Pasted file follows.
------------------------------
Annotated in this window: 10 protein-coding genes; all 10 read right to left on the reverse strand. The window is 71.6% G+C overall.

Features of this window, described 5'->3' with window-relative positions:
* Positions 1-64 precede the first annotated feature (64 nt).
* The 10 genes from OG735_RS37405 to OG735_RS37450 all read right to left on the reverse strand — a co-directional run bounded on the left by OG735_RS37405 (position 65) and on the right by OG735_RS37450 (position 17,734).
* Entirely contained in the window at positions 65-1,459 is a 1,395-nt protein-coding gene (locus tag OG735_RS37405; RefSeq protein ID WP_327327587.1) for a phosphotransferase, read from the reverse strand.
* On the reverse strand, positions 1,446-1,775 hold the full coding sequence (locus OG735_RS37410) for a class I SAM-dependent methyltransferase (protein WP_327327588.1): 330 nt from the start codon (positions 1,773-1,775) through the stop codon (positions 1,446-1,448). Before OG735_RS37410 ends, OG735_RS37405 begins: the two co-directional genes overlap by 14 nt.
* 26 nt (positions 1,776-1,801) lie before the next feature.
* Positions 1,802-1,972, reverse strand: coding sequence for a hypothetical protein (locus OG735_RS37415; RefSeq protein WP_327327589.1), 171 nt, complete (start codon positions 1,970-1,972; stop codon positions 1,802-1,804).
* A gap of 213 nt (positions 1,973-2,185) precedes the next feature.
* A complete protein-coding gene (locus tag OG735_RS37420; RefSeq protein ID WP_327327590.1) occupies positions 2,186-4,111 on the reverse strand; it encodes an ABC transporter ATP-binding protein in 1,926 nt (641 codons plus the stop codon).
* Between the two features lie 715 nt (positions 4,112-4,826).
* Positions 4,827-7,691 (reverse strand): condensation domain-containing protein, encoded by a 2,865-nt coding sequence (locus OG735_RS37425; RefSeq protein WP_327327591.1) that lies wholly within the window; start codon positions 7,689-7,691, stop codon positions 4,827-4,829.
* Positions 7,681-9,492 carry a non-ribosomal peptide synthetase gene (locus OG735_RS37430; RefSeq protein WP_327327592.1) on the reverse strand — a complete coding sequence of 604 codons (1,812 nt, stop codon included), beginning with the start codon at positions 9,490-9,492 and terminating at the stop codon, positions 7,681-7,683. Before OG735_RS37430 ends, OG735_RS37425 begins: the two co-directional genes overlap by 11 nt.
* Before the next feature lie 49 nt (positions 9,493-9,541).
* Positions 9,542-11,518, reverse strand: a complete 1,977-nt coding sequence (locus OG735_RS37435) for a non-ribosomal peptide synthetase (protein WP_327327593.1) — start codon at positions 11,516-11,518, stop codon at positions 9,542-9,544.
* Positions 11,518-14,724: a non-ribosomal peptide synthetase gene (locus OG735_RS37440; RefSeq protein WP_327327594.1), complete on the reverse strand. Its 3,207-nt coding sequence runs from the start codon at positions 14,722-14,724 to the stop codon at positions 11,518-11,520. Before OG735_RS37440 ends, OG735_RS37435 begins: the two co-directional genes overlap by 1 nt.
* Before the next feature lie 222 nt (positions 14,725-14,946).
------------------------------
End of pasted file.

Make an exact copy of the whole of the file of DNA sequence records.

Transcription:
Annotated in this window: 10 protein-coding genes; all 10 read right to left on the reverse strand. The window is 71.6% G+C overall.

Features of this window, described 5'->3' with window-relative positions:
* Positions 1-64 precede the first annotated feature (64 nt).
* The 10 genes from OG735_RS37405 to OG735_RS37450 all read right to left on the reverse strand — a co-directional run bounded on the left by OG735_RS37405 (position 65) and on the right by OG735_RS37450 (position 17,734).
* Entirely contained in the window at positions 65-1,459 is a 1,395-nt protein-coding gene (locus tag OG735_RS37405; RefSeq protein ID WP_327327587.1) for a phosphotransferase, read from the reverse strand.
* On the reverse strand, positions 1,446-1,775 hold the full coding sequence (locus OG735_RS37410) for a class I SAM-dependent methyltransferase (protein WP_327327588.1): 330 nt from the start codon (positions 1,773-1,775) through the stop codon (positions 1,446-1,448). Before OG735_RS37410 ends, OG735_RS37405 begins: the two co-directional genes overlap by 14 nt.
* 26 nt (positions 1,776-1,801) lie before the next feature.
* Positions 1,802-1,972, reverse strand: coding sequence for a hypothetical protein (locus OG735_RS37415; RefSeq protein WP_327327589.1), 171 nt, complete (start codon positions 1,970-1,972; stop codon positions 1,802-1,804).
* A gap of 213 nt (positions 1,973-2,185) precedes the next feature.
* A complete protein-coding gene (locus tag OG735_RS37420; RefSeq protein ID WP_327327590.1) occupies positions 2,186-4,111 on the reverse strand; it encodes an ABC transporter ATP-binding protein in 1,926 nt (641 codons plus the stop codon).
* Between the two features lie 715 nt (positions 4,112-4,826).
* Positions 4,827-7,691 (reverse strand): condensation domain-containing protein, encoded by a 2,865-nt coding sequence (locus OG735_RS37425; RefSeq protein WP_327327591.1) that lies wholly within the window; start codon positions 7,689-7,691, stop codon positions 4,827-4,829.
* Positions 7,681-9,492 carry a non-ribosomal peptide synthetase gene (locus OG735_RS37430; RefSeq protein WP_327327592.1) on the reverse strand — a complete coding sequence of 604 codons (1,812 nt, stop codon included), beginning with the start codon at positions 9,490-9,492 and terminating at the stop codon, positions 7,681-7,683. Before OG735_RS37430 ends, OG735_RS37425 begins: the two co-directional genes overlap by 11 nt.
* Before the next feature lie 49 nt (positions 9,493-9,541).
* Positions 9,542-11,518, reverse strand: a complete 1,977-nt coding sequence (locus OG735_RS37435) for a non-ribosomal peptide synthetase (protein WP_327327593.1) — start codon at positions 11,516-11,518, stop codon at positions 9,542-9,544.
* Positions 11,518-14,724: a non-ribosomal peptide synthetase gene (locus OG735_RS37440; RefSeq protein WP_327327594.1), complete on the reverse strand. Its 3,207-nt coding sequence runs from the start codon at positions 14,722-14,724 to the stop codon at positions 11,518-11,520. Before OG735_RS37440 ends, OG735_RS37435 begins: the two co-directional genes overlap by 1 nt.
* Before the next feature lie 222 nt (positions 14,725-14,946).